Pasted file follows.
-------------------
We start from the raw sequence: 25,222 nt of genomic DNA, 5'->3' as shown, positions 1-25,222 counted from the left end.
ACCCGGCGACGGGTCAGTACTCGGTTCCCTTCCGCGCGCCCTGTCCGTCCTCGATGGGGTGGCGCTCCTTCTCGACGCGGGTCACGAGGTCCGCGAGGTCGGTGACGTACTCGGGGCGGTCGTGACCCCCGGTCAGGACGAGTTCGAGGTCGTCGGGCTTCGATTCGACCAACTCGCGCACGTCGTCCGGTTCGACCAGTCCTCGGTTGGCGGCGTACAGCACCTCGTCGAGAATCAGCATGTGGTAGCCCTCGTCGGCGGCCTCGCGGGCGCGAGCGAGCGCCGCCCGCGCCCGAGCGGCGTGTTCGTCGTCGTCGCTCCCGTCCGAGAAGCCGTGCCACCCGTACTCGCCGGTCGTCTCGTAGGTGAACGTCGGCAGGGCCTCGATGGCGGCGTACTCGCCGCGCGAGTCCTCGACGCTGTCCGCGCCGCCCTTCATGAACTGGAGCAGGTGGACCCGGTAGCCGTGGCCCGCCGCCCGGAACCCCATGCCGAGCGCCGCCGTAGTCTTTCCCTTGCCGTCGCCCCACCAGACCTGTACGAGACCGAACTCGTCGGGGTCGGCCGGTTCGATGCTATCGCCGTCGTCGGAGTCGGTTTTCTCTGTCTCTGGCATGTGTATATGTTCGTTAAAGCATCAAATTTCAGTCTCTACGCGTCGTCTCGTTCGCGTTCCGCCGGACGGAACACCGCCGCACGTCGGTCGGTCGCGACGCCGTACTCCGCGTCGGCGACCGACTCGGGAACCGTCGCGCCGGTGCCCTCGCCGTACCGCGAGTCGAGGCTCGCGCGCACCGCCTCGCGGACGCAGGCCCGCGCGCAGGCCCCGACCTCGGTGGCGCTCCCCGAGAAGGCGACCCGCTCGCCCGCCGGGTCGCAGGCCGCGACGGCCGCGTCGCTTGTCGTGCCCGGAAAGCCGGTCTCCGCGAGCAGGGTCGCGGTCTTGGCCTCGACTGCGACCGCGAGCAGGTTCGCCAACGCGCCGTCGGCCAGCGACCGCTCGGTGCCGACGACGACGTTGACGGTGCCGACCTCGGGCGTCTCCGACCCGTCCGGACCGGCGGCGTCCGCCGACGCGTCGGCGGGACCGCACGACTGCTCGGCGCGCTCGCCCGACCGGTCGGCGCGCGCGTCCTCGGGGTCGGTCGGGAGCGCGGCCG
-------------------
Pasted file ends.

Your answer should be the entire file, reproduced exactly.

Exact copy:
We start from the raw sequence: 25,222 nt of genomic DNA, 5'->3' as shown, positions 1-25,222 counted from the left end.
ACCCGGCGACGGGTCAGTACTCGGTTCCCTTCCGCGCGCCCTGTCCGTCCTCGATGGGGTGGCGCTCCTTCTCGACGCGGGTCACGAGGTCCGCGAGGTCGGTGACGTACTCGGGGCGGTCGTGACCCCCGGTCAGGACGAGTTCGAGGTCGTCGGGCTTCGATTCGACCAACTCGCGCACGTCGTCCGGTTCGACCAGTCCTCGGTTGGCGGCGTACAGCACCTCGTCGAGAATCAGCATGTGGTAGCCCTCGTCGGCGGCCTCGCGGGCGCGAGCGAGCGCCGCCCGCGCCCGAGCGGCGTGTTCGTCGTCGTCGCTCCCGTCCGAGAAGCCGTGCCACCCGTACTCGCCGGTCGTCTCGTAGGTGAACGTCGGCAGGGCCTCGATGGCGGCGTACTCGCCGCGCGAGTCCTCGACGCTGTCCGCGCCGCCCTTCATGAACTGGAGCAGGTGGACCCGGTAGCCGTGGCCCGCCGCCCGGAACCCCATGCCGAGCGCCGCCGTAGTCTTTCCCTTGCCGTCGCCCCACCAGACCTGTACGAGACCGAACTCGTCGGGGTCGGCCGGTTCGATGCTATCGCCGTCGTCGGAGTCGGTTTTCTCTGTCTCTGGCATGTGTATATGTTCGTTAAAGCATCAAATTTCAGTCTCTACGCGTCGTCTCGTTCGCGTTCCGCCGGACGGAACACCGCCGCACGTCGGTCGGTCGCGACGCCGTACTCCGCGTCGGCGACCGACTCGGGAACCGTCGCGCCGGTGCCCTCGCCGTACCGCGAGTCGAGGCTCGCGCGCACCGCCTCGCGGACGCAGGCCCGCGCGCAGGCCCCGACCTCGGTGGCGCTCCCCGAGAAGGCGACCCGCTCGCCCGCCGGGTCGCAGGCCGCGACGGCCGCGTCGCTTGTCGTGCCCGGAAAGCCGGTCTCCGCGAGCAGGGTCGCGGTCTTGGCCTCGACTGCGACCGCGAGCAGGTTCGCCAACGCGCCGTCGGCCAGCGACCGCTCGGTGCCGACGACGACGTTGACGGTGCCGACCTCGGGCGTCTCCGACCCGTCCGGACCGGCGGCGTCCGCCGACGCGTCGGCGGGACCGCACGACTGCTCGGCGCGCTCGCCCGACCGGTCGGCGCGCGCGTCCTCGGGGTCGGTCGGGAGCGCGGCCG